Windows File Integrity Powershell Script

We’ve built a quick and dirty Windows file integrity powershell script to help you check file integrity on a directory (recursively). We call it (un-originally) our Windows File Integrity Powershell Script. What this powershell script does is allows you to generate file hashes and later compare them to the current hash of your files. This process validates file integrity and provides assurance that your file has not been altered (or corrupted) since it was stored.

DISCLAIMER: If you choose to use this, it’s done so at your own risk.

This version differs from the Linux Bash shell script we wrote for that operating system. This version uses a stronger (but slower) sha256 hashing algorithm compared to the weaker (but faster) MD5 hashing algorithm. This script can use the faster MD5 algorithm, but for the purpose of verifying file integrity either algorithm is suitable.

The Linux equivalent Bash script can be found here.

Step 1: Ensure that you can run powershell scripts on your computer. You may have to make an adjustment to your execution policy in powershell. Windows will tell you how to fix this restriction if required.

Step 2: copy/paste this code snippet into a file called filehash.ps1. Store that file in %HOME\

# filehash.ps1
# Date: 2022-01-12
# This script has two functions
# 1) Generate a list of file hashes for a given directory (recursively)
# 2) Verify that list against the current hashes for the files in that subdirectory
# This script takes 4 arguments/parameters
# mode: one of "verify" or "generate"
# hashpath: the location to scan when generating a new hash catalogue
# file: the file to store the hashes in/when verifying, the file read known hashes from
# filter: the files to include in the catalogue, default is *.exe, use *.* for all files

# A common use of this script would be to determine if you executable files have changed.  If they have
# it could be due to a system update, and in which case generating a new hash list would be suitable.
# if it was not due to a system update, potentially the file was modified by a harmful program or a
# a security breach has occurred.

# The hash catalogue should be stored separately from the machine you are running the script on (ie: usb flash)
# this ensures that the hash catalogue maintains integrity (hasn't been modified).  If the hash
# catalogue is modified you will not be able to trust it.

# Catalogue generation should occur when contents change/files added/removed to ensure that they are added
# to the catalogue for comparison.

#Parameter/Argument defaults
param ($mode="verify", $hashpath="$HOME\", $file="$HOME\hash.sha256", $filter="*.exe")

if ($mode -eq "verify") {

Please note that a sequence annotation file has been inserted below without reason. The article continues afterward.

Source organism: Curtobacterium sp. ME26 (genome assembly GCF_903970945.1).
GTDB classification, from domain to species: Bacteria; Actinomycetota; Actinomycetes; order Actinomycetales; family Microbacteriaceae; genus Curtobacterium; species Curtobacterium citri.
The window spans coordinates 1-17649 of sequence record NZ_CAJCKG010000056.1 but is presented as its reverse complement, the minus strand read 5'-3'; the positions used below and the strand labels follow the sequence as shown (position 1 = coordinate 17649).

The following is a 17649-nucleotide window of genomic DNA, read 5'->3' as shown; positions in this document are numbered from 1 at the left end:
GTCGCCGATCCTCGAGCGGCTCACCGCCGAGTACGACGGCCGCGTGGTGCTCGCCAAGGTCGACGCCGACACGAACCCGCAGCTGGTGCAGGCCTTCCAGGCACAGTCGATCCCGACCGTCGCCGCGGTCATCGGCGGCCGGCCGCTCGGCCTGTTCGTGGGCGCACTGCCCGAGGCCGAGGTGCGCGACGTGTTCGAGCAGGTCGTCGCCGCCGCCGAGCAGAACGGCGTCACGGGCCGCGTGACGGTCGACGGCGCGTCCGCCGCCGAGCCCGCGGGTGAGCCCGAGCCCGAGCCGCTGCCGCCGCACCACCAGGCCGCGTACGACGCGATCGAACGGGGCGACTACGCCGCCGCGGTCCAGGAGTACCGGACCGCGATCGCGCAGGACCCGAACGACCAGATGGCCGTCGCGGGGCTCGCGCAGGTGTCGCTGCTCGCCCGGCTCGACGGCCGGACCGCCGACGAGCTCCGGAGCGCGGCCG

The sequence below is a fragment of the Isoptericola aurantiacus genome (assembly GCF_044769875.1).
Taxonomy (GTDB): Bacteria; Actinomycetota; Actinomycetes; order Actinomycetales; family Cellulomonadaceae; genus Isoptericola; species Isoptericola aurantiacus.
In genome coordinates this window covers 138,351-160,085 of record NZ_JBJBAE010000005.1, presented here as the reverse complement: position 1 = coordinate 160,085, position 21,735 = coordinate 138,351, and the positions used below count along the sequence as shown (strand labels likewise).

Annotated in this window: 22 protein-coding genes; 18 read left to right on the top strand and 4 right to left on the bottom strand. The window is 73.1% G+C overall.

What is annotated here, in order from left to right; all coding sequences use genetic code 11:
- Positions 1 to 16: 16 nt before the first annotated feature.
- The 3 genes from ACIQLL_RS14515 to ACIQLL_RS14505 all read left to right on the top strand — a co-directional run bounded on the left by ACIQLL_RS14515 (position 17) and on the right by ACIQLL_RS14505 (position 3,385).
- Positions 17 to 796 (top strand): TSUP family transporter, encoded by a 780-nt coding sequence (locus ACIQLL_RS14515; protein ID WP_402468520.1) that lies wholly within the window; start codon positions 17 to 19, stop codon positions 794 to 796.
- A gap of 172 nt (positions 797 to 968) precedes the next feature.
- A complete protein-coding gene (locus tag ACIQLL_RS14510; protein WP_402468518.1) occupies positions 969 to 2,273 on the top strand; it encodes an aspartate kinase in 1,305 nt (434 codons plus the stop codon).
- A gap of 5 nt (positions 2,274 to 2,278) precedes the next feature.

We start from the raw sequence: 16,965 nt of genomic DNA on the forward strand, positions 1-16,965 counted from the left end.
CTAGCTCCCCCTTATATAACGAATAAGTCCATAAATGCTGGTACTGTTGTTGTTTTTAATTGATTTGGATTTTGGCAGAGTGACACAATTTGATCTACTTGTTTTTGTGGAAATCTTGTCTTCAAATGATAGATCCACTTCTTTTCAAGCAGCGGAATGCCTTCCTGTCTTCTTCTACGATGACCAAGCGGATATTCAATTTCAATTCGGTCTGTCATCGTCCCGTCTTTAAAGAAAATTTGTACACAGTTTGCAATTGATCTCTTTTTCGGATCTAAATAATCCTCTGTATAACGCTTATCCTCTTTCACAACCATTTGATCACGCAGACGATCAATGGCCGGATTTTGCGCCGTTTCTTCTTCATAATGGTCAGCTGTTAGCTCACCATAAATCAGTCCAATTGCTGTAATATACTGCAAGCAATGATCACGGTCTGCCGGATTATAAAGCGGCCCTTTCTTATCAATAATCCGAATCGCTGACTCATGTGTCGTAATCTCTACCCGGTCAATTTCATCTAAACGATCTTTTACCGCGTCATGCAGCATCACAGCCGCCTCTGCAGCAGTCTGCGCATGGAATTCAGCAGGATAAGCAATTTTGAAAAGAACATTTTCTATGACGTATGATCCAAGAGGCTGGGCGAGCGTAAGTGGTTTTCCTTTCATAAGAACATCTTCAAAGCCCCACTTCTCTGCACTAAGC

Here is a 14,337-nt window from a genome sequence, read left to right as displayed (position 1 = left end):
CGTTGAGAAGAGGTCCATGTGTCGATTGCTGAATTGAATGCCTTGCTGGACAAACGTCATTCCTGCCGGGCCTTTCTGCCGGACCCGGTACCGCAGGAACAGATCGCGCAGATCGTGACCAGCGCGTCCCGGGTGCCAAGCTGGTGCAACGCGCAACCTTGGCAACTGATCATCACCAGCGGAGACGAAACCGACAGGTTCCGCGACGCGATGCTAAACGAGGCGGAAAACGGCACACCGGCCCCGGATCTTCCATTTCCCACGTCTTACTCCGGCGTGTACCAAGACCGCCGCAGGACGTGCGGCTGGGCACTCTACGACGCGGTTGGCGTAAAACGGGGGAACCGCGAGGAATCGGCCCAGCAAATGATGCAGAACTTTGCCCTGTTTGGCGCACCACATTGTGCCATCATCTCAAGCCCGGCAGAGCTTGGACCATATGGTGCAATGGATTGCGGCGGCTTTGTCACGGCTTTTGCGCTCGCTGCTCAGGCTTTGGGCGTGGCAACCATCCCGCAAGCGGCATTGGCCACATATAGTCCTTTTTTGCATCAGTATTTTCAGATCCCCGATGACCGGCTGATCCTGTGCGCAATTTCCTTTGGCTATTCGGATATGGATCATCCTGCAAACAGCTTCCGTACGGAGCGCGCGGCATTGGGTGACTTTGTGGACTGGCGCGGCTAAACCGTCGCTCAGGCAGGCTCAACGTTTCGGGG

# Verify known hashes in the hash catalogue against the current files.

 import-csv $file | foreach-object {
	if ($(get-filehash $_.Path).Hash -eq ($_.Hash)) {
	} else {
		write-host ($_.Path + " [ERROR] hash does not match")
 write-host("Hash Match: " + $match + " Hashes not matching: " + $nomatch)

if ($mode -eq "generate") {
# Create new list of file hashes in <path> and store them in <file> based on <filter> criteria.

  get-childitem $hashpath -recurse -filter $filter -exclude $file | Get-FileHash | Export-csv $file

Step 3: launch powershell by typing “powershell” in the search box.

Step 4: run the script to generate the hash catalogue

c:\users\johnsmith>filehash.ps1 -mode generate -filter *.exe -hashpath c:\

The above example command will generate a hash catalogue file called hash.sha256 (stored in $HOME\) on all the .exe files on your hard drive.

Step 5: periodically run the script to verify your files against your hash catalogue at your discretion.

c:\users\johnsmith>filehash.ps1 -mode verify

This command will verify the hashes in the catalogue (stored in $HOME\hash.sha256) against the current hashes for those files.

NOTE: we do not advise disabling antivirus software and it is unnecessary to do so to use this script. However, it is significantly faster if you disable your antivirus software while running this.

This can take a while to run, and during that time you may notice some file access error messages. You can safely ignore messages related to permissions or open files.

Step 6: you can check for yourself all the scanned files by opening (default value) the $HOME\hash.sha256 file and reading it with Excel or a text editor. An example entry is below.

#TYPE Microsoft.Powershell.Utility.FileHash

A great way to use this script is with automation. You can run the verify function scheduled during the evening and review the results in the morning. Changes listed should not be a surprise to you. If there are file changes you can re-catalogue the files perhaps once a week. Just know that until you re-catalogue, the verification process will continue to flag those files you may have already seen flagged previously.

Check out more of our How-To’s for additional great tips like this one.

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